What is the law regarding media influence in criminal trials?


Media influence in criminal trials has been a much-debated issue. Many studies have been performed looking at whether press has influenced jurors and caused them to make a different decision to the one they would have made based only on the evidence presented at the trial.

Of course, media influence is not only harmful, and there can be benefits to significant press attention. For example, press coverage can mean that witnesses, who otherwise would not have known of the incident, can come forward and present their evidence.

Visit our criminal law pages for more legal information on this topic.

The right to a fair trial

Every person charged with a criminal offence has the right to a fair trial under Article 6 of the European Convention of Human Rights, as enacted into UK law by the Human Rights Act 1998.

In the case of media coverage and adverse publicity, if the jury are likely to be swayed by excessive media coverage and this affects the defendant’s right to a fair trial, then the court must do something to mitigate the unfairness to the defendant or dismiss the case altogether.

Negative impacts on trial judgements

There have been many cases in which a conviction has had to be quashed, or a trial stayed on the grounds of abuse of process, because of adverse pre-trial publicity.

In the case of R v Taylor and Taylor the Court of Appeal confirmed the principle created in R v McCann, that if media coverage created a substantial risk of prejudice to the defendants, the convictions should be regarded as unsafe and quashed.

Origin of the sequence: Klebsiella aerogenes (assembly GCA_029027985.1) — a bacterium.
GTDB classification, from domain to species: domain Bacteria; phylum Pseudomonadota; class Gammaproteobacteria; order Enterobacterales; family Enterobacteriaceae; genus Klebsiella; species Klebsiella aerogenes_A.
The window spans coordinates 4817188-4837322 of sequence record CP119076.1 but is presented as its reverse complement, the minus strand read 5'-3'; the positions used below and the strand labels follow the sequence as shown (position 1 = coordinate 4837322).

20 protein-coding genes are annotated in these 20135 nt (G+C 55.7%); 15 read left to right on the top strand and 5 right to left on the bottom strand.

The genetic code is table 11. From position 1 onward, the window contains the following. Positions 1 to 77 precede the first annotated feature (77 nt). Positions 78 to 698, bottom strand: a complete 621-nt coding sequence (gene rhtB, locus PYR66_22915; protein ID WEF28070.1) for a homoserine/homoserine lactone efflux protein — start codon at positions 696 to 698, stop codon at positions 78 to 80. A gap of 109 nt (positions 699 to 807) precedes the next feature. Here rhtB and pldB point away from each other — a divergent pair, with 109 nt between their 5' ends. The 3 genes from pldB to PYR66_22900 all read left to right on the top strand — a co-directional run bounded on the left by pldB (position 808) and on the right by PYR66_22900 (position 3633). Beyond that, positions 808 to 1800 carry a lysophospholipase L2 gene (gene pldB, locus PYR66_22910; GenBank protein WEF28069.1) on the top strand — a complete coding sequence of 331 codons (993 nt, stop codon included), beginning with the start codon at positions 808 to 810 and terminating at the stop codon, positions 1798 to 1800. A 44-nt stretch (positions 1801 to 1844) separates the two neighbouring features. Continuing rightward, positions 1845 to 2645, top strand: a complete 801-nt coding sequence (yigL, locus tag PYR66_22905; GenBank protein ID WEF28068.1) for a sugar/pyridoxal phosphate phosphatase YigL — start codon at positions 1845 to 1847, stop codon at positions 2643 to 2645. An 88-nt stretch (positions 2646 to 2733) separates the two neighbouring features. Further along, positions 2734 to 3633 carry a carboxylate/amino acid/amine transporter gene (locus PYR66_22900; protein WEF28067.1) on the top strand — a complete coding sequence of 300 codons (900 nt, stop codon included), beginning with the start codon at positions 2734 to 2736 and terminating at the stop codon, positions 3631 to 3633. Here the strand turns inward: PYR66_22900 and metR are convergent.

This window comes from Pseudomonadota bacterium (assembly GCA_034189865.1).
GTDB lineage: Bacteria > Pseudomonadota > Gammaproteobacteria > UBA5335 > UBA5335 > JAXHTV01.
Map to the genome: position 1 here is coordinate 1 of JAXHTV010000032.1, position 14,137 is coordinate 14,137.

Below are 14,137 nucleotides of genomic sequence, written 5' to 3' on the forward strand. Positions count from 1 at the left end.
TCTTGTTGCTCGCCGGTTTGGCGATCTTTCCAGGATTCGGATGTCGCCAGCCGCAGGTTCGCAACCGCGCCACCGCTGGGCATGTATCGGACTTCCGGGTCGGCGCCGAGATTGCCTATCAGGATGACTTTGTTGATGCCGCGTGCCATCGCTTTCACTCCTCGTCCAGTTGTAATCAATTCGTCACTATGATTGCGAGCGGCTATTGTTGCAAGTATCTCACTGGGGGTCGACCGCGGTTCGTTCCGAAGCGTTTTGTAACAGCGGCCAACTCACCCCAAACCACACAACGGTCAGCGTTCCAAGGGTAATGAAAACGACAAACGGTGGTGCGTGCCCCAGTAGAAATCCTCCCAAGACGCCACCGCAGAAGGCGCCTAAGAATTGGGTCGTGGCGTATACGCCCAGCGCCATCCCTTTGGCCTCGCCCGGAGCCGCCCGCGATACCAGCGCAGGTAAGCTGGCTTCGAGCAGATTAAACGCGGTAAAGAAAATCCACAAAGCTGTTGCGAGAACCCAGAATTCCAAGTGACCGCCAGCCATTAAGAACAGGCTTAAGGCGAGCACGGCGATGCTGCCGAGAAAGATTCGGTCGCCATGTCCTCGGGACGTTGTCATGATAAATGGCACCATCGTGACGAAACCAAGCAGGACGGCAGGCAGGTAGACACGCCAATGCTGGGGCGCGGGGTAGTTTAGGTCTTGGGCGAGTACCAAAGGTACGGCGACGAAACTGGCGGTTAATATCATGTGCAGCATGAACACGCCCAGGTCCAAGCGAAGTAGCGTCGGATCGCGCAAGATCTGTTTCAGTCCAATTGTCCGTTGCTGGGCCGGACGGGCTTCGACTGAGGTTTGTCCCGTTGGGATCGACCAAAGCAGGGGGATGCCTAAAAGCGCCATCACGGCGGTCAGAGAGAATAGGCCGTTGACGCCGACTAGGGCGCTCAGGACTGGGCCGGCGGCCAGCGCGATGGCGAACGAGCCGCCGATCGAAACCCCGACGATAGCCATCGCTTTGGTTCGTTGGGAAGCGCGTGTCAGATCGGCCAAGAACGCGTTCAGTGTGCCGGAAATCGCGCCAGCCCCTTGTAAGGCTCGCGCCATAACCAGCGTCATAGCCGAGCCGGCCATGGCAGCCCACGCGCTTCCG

The prejudice may be such that a re-trial is not possible because a fair trial cannot take place.

Prejudicing juries

If a court decides that the jury is prejudiced by media coverage there are a number of options. The court may decide to stay or quash proceedings and may or may not decide to order a re-trial. The court may decide that the prejudice caused can be remedied by the judge directing the jury on the issue.

This was seen recently when a judge warned a jury to ignore the Prime Minister’s widely reported prejudicial remarks about a case.
The judge may also decide that the risk of prejudice is slight due to time elapsed, or because a jury is not present and the trial may go ahead.

There has recently been a lot of discussion amongst the judiciary regarding the use of the social media site Twitter from the court room. The Lord Chief Justice ruled that journalists can Tweet from the court room as long as it doesn’t interfere with the administration of justice.

However, they must apply for permission from the trial judge first, and this is likely to be refused in ongoing criminal trials.

If you would like to obtain legal advice on a criminal trial, we can put you in touch with a local specialist criminal defence solicitor free of charge. Please call us on 0800 046 1464 or complete the web-form above.

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